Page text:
A self-signed TLS server certificate cannot give Horizon Client sufficient protection against threats of tampering and eavesdropping. To protect your desktops from these threats, you must replace the generated self-signed certificate.

When View Agent Direct-Connection Plug-In starts for the first time after installation, it automatically generates a self-signed TLS server certificate and places it in the Windows Certificate Store. The TLS server certificate is presented to Horizon Client during the TLS protocol negotiation to provide information to the client about this desktop. This default self-signed TLS server certificate cannot give guarantees about this desktop, unless it is replaced by a certificate signed by a Certificate Authority (CA) that is trusted by the client and is fully validated by the Horizon Client certificate checks.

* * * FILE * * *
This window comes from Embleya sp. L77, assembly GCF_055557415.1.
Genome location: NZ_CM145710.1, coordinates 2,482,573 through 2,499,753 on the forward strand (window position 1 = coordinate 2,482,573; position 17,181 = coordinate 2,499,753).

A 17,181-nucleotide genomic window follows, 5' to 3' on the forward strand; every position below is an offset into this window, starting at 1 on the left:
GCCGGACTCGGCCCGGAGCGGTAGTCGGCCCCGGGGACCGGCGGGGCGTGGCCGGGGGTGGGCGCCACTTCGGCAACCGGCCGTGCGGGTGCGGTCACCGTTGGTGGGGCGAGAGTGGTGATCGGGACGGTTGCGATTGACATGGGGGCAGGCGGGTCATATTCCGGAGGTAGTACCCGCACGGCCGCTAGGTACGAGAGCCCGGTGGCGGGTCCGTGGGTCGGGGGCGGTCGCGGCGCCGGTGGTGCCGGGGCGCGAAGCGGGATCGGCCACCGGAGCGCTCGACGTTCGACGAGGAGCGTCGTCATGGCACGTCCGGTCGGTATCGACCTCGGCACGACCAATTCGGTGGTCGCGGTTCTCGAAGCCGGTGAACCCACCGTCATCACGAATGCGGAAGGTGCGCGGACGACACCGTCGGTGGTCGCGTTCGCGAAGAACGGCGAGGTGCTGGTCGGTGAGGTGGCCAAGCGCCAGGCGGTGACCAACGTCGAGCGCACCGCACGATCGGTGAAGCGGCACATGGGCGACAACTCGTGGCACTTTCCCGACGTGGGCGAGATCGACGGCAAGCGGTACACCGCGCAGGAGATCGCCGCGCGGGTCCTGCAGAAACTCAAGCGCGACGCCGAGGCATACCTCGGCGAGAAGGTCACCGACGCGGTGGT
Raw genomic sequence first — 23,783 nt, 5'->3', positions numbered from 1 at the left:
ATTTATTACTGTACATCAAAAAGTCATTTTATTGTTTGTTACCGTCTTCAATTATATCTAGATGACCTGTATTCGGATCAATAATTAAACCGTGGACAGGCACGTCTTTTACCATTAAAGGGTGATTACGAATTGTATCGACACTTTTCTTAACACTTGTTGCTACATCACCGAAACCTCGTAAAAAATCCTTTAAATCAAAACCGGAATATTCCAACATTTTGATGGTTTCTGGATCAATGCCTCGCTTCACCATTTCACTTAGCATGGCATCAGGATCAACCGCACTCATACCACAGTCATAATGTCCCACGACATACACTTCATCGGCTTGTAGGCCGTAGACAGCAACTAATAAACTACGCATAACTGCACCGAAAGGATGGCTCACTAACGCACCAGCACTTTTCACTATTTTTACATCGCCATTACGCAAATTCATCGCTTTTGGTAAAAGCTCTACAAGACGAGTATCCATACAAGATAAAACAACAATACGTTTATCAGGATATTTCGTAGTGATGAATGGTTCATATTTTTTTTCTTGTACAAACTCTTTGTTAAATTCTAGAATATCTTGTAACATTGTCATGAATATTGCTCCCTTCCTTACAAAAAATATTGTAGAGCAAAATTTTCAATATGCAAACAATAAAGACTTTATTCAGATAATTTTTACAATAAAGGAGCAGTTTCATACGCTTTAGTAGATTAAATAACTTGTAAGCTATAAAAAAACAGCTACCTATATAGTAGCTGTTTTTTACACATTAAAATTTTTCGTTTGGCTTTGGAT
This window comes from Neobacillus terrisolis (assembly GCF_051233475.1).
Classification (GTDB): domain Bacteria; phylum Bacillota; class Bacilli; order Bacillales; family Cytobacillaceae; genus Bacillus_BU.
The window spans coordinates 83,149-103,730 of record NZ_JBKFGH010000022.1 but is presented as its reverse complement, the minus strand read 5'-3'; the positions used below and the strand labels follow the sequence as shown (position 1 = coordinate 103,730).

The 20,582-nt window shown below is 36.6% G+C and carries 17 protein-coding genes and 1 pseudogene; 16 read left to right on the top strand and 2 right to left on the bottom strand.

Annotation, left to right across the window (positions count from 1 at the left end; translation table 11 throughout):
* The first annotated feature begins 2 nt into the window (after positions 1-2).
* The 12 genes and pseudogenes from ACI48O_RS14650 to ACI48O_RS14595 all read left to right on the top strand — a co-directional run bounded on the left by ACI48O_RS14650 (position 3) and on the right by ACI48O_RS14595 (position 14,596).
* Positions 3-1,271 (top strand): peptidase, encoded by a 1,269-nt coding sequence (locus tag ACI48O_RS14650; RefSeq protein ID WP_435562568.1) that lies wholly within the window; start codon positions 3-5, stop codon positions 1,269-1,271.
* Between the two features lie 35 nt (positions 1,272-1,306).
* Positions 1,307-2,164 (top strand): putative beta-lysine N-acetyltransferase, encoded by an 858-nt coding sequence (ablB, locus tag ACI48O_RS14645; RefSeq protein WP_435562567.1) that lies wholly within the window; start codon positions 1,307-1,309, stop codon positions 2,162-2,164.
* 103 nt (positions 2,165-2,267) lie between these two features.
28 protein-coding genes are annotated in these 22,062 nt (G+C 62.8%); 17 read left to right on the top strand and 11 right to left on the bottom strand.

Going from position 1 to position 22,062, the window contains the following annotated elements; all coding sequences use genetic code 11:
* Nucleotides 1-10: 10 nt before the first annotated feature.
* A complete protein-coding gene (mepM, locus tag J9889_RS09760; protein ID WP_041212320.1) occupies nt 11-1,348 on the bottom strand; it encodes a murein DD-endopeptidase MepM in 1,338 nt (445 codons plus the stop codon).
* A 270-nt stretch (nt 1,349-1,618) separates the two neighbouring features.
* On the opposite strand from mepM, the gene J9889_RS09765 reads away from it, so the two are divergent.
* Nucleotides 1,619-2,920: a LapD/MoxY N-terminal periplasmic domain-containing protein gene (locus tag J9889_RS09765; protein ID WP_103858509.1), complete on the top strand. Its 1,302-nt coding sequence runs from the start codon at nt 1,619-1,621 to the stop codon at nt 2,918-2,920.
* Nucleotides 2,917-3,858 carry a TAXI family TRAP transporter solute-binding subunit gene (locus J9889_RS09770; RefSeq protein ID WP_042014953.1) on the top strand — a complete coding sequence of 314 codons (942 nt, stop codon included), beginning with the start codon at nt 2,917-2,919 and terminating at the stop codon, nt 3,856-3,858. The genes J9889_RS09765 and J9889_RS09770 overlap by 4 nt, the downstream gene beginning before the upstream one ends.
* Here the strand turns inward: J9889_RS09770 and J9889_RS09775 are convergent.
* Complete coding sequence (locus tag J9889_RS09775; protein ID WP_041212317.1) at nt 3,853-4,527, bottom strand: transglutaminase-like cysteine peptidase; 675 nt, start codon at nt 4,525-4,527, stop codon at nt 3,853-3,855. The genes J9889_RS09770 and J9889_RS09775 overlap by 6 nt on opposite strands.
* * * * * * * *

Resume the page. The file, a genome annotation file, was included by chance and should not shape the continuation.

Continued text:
The procedure for storing this certificate in the Windows Certificate Store and the procedure for replacing it with a proper CA signed certificate, are the same as those used for Connection Server. See "Configuring TLS Certificates for Horizon Servers," in the Horizon Installation document for details on this certificate replacement procedure.

Certificates with Subject Alternative Name (SAN) and wildcard certificates are supported.

Note: To distribute the CA signed TLS Server Certificates to a large number of desktops using the View Agent Direct-Connection Plug-In, use Active Directory Enrollment to distribute the certificates to each virtual machine.